Regressions of private-sector macroeconomic forecast revisions on monetary policy surprises often produce coefficients with signs opposite to standard macroeconomic models. The “Fed information effect” argues these puzzling results are due to monetary policy surprises revealing Fed private information. We show they are also consistent with a “Fed response to news” channel, where both the Fed and professional forecasters respond to incoming economic news. We present new evidence challenging the Fed information effect and supporting the Fed response to news channel, including: regressions that control for economic news, our own survey of professional forecasters, and financial market responses to FOMC announcements.
High-frequency changes in interest rates around FOMC announcements are an important tool for identifying the effects of monetary policy on asset prices and the macroeconomy. However, some recent studies have questioned both the exogeneity and the relevance of these monetary policy surprises as instruments, especially for estimating the macroeconomic effects of monetary policy shocks. For example, monetary policy surprises are correlated with macroeconomic and financial data that is publicly available prior to the FOMC announcement. We address these concerns in two ways: First, we expand the set of monetary policy announcements to include speeches by the Fed Chair, which doubles the number and importance of announcements; Second, we explain the predictability of the monetary policy surprises in terms of the “Fed response to news” channel of Bauer and Swanson (2021) and account for it by orthogonalizing the surprises with respect to macroeconomic and financial data that pre-date the announcement. Our subsequent reassessment of the effects of monetary policy yields two key results: First, estimates of the high-frequency effects on asset prices are largely unchanged; Second, estimates of the effects on the macroeconomy are substantially larger and more significant than what previous studies using high-frequency data have typically found.
Monetary policy affects financial markets and the broader economy in part by changing the risk appetite of investors. This article provides new evidence for this so-called risk-taking channel of monetary policy by revisiting and extending event-study analysis of Federal Open Market Committee announcements. We document significant effects of unexpected monetary policy changes on risk indicators drawn from equity, fixed-income, credit, and foreign exchange markets. We develop a new index of risk appetite based on the common component of these indicators. Surprise monetary easing leads to strong and persistent increases in our index, and vice versa for tightening surprises, consistent with the view that monetary policy affects asset prices in large part through its effects on risk appetite. We discuss the implications of the risk-taking channel for monetary policy transmission, optimal monetary policy, and financial stability.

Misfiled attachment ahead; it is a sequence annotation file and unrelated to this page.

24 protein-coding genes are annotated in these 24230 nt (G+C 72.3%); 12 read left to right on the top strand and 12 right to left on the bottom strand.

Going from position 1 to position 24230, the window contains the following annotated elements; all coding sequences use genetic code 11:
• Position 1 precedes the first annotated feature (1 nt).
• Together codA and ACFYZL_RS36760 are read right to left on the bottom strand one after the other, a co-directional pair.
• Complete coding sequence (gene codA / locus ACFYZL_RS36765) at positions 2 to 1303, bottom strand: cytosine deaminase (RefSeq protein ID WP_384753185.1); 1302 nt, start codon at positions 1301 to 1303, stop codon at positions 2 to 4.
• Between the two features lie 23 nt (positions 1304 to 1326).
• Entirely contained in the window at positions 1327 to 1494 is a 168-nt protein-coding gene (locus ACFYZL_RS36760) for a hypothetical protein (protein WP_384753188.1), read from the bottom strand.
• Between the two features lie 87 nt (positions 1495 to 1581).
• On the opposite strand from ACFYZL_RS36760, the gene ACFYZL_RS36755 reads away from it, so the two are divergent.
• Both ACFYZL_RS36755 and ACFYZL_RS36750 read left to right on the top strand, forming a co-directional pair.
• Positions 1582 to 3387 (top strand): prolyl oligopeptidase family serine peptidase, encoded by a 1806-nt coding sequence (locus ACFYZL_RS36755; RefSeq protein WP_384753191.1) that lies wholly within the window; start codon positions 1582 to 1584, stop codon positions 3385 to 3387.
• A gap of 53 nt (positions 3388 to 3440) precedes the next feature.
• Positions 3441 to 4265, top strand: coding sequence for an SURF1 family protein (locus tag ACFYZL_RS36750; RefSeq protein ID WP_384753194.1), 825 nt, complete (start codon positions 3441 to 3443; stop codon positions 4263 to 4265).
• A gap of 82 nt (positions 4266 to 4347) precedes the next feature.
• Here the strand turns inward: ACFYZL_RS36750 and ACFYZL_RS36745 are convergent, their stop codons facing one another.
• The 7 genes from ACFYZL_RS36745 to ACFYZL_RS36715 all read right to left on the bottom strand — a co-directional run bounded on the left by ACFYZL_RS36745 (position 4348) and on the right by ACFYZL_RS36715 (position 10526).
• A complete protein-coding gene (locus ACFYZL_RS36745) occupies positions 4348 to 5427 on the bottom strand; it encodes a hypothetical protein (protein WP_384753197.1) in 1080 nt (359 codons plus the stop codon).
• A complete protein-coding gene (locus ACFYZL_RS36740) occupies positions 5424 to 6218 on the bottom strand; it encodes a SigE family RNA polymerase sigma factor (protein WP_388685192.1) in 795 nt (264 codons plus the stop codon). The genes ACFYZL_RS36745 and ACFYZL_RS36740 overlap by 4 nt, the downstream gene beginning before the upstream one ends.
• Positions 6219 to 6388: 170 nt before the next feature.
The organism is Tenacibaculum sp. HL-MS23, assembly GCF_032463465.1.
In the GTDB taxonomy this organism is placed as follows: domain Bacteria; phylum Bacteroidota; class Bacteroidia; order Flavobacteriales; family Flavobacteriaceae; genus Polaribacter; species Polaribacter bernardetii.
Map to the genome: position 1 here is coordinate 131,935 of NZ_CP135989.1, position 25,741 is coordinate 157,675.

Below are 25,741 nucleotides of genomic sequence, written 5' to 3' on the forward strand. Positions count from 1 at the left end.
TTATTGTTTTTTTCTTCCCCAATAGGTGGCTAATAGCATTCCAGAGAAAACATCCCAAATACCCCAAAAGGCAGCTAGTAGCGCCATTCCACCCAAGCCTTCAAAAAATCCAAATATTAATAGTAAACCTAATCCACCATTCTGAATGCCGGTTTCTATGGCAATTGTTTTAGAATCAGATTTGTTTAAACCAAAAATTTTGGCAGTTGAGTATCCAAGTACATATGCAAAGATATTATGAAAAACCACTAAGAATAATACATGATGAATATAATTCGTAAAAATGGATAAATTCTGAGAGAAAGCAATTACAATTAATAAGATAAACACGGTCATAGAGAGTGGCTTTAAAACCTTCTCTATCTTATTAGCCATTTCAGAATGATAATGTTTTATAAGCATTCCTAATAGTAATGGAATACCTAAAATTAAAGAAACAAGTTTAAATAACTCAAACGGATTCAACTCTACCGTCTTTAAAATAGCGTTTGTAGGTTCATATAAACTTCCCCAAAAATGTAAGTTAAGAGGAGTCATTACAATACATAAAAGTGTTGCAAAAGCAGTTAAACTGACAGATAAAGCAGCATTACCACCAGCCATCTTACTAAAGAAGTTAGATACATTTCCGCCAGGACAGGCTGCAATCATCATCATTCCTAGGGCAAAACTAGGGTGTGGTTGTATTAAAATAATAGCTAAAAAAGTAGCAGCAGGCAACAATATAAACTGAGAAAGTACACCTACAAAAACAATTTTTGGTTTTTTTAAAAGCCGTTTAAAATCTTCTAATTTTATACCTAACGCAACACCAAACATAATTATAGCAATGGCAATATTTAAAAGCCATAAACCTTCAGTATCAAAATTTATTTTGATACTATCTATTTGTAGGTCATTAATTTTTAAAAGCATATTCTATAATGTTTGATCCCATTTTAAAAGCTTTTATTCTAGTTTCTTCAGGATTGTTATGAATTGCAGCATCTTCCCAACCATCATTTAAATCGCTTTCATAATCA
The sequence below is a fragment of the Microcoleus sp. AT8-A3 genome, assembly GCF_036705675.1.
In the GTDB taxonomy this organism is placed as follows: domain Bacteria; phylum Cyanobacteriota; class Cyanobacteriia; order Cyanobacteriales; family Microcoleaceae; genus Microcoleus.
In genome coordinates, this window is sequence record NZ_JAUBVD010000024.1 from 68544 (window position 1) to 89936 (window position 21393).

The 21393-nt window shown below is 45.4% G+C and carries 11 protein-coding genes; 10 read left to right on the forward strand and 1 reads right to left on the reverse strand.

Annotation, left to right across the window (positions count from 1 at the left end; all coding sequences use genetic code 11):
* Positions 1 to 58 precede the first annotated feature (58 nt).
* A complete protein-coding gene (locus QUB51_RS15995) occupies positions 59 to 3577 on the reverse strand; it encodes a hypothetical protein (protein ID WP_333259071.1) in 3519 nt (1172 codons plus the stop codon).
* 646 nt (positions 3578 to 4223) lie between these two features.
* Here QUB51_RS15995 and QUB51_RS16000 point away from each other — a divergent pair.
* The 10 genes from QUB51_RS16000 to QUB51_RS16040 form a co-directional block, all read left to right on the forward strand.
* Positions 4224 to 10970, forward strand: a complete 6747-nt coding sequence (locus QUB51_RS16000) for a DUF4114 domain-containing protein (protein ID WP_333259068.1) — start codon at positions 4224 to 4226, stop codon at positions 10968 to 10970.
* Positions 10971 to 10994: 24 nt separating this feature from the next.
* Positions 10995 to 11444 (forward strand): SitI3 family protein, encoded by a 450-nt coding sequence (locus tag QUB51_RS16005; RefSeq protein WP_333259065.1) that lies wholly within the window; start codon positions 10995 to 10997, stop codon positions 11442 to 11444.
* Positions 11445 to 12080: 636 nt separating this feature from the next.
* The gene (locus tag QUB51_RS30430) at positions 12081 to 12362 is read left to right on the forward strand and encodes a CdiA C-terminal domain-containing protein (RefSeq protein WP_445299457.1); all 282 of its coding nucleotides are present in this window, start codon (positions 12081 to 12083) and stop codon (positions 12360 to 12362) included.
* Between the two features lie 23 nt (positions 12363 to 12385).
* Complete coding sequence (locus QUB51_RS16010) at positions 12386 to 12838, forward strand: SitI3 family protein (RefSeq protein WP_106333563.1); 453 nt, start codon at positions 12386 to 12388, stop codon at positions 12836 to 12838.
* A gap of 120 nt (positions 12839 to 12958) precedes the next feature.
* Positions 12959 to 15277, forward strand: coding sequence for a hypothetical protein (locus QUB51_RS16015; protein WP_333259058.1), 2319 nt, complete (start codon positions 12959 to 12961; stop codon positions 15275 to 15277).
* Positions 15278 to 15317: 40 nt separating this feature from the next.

The relative equity pricing of more climate-friendly (“green”) versus less climate- friendly (“brown”) companies is an open question in climate finance. Previous research comes to conflicting conclusions, documenting either a “carbon premium” with brown stocks yielding higher returns, or the opposite, with green stocks outperforming brown. This paper provides new international evidence on this issue for a range of methodologies. Using carbon dioxide (CO2) emissions as reported by companies to measure their greenness, we document that green stocks across the G7 have generally provided higher returns than brown stocks for much of the past decade. We also try to reconcile our findings with previous work, and we provide some results for early 2022 that show that brown stocks outperformed green ones during the energy crisis.